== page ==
Free Markets, Free People
The following statistics were released today on the state of the US economy:
The consumer price index was unchanged for June, and up 1.7% from last year. The core CPI rose 0.2%, and is up 2.2% from last year.
The Housing Market Index jumped the most in 10 years, rising a huge 6 points to 35, its highest level since March 2007. This has analysts hoping that the housing market has turned the corner.
Industrial production rose 0.4% in June, but capacity utilization at the nation’s factories fell slightly to 78.9%. Manufacturing output rose 0.7% for the month.
Net inflow of long-term securities rose $55.0 billion in May, up from April’s revised $27.2 billion. Foreign official institutions were the heaviest buyers of US securities in the month.
In weekly retail sales, Redbook shows a very disappointing 1.7% year-on-year sales increase, one of the lowest since April 2011. ICSC-Goldman Store Sales showed no increase from last week, and the year-on-year increase was 2.6%, which, while still on trend, is moving south.
As I’ve mentioned many times, the engine of America is small business. Those businesses provide jobs to 85% of Americans. And according to the US Chamber of Commerce, they’re not going to be doing much if any hiring in the near future:
Small business owners’ concerns about the future—particularly on health care and taxes-—are impacting their hiring, according to the U.S. Chamber’s fifth quarterly small business survey released today.
Only one in five small businesses (20%) expect to add employees in 2013, according to the poll of 1,225 small business owners, conducted by Harris Interactive. The majority of small businesses say they are likely to keep the same number of employees over the next year – meaning there is likely to be little change in overall unemployment figures.
Concerns about health care and taxes (both brought to you by Barack Obama) are causing caution among small businesses and that’s because they perceive an “unsettled” business climate. Consequently there’s no incentive for them to change the status quo. In fact, they obviously believe there is some safety in the status quo (see the survey to see how they feel about their businesses locally) .
As we’ve mentioned repeatedly, government policy does have an effect on the economy. It can be an enabler that helps create incentives for businesses to expand and hire or it can be a disabler, doing precisely what it is doing now to unsettle the business climate, create disincentives for expansion or hiring and have small businesses go into a defensive posture.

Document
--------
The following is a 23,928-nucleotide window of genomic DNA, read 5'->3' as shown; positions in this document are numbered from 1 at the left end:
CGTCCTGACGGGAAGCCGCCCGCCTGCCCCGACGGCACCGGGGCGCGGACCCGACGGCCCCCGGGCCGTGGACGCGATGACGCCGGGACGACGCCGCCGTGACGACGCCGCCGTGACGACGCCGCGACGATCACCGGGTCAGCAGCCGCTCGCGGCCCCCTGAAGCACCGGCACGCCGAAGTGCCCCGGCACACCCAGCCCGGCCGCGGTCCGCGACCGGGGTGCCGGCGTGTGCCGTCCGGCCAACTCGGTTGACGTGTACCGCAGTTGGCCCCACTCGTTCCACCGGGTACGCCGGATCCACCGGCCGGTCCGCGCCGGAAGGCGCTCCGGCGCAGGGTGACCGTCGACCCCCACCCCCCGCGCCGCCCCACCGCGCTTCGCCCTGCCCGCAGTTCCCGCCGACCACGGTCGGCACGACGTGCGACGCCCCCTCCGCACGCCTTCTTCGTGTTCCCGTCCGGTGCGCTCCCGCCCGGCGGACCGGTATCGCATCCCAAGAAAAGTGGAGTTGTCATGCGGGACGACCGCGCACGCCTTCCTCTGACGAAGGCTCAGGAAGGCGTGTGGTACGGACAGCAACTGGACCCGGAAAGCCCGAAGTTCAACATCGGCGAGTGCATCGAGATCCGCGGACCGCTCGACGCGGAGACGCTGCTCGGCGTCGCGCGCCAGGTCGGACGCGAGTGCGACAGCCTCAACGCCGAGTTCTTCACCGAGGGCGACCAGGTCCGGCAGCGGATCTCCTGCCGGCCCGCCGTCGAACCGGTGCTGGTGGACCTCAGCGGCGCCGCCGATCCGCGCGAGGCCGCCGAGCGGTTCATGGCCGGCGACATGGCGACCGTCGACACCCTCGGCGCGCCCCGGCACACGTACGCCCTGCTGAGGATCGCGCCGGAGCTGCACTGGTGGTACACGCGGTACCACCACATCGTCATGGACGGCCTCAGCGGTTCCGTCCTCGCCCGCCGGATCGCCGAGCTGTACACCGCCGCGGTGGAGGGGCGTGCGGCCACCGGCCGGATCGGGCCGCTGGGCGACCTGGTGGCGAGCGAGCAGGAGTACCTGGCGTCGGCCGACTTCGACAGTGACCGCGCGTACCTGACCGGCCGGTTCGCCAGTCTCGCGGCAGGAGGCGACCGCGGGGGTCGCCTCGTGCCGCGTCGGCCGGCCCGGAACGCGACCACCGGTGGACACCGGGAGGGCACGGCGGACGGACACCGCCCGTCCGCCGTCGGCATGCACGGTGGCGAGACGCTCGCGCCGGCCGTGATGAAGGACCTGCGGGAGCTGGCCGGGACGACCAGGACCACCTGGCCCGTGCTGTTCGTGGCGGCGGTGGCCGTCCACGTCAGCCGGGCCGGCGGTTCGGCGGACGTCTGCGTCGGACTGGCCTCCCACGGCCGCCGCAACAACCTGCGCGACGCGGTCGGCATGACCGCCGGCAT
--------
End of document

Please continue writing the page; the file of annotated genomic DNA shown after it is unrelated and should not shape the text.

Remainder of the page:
It doesn’t get more defensive than now.
More from the Chamber survey:
- 78% want government to get out of the way.
- 90% are concerned about the impending fiscal cliff and are worried that Congress will fail to take action to prevent it.
- Nearly 60% say that expiration of the 2001 and 2003 tax rates and other business provisions, coupled with sequestration, will directly impact their business’ growth.
As you might imagine the road map to a better business climate is not hard to follow. There’s just no desire by the class warriors to do that.
Instead of doing the hard work of creating a business climate that will provide small business incentives to expand and hire, they’d rather tax them while demonizing them as the evil rich and talking about “fair shares” to 50% of the country that pay’s no – zero- income tax.
If this doesn’t paint the picture of what is wrong with the policies of this administration, I’m not sure what will. This is Econ 101 stuff. And apparently it is like a foreign language to this administration.
The golden goose is on life support, and the administration is about to pull the plug.
But let’s talk about Bain Capital, shall we?
Real bad according to J.P. Morgan:
This morning we lowered our tracking of Q2 GDP growth from 1.7% to 1.4%. For some time now we have noted that our Q3 GDP call — which was already below consensus at 2.0% — had risks that were skewed to the downside.
After the latest round of data we have decided to lower our projection for Q3 to 1.5%. The strength in inventories reported this morning suggests that businesses may have got caught offsides when final demand weakened this past spring. That inventory build should weigh on production growth in the third quarter as already-cautious businesses seek to work down stockpiles. Added to this downside, the weakness in June real consumer spending will make the arithmetic for Q3 consumption a little more challenging.
Finally, the decline in gasoline prices — which had been seen as an important support to the economy — has partly reversed itself in recent weeks, thereby lessening the impetus to growth from that source. For 2012 as a whole, we are now looking for growth of around 1.7% on a Q4/Q4 basis, about the same as last year and 0.2%-point below our tracking last week. On a year-ago basis real GDP has been growing at a below-trend pace since early last year. If our forecast is anywhere near correct, that pattern will persist for at least another year, and perhaps even longer.
Q2 – 1.4% growth.
Q3 – 1.5% growth
Q4 – 1.7% growth
For the year, under 2.0%.
The word “pitiful” doesn’t even begin to connote the severity of this forecast. And note the bottom line of the JP Morgan forecast: “If our forecast is anywhere near correct, that pattern will persist for at least another year, and perhaps even longer.”
And here we are doing the usual – talking about distractions like Bain Capital.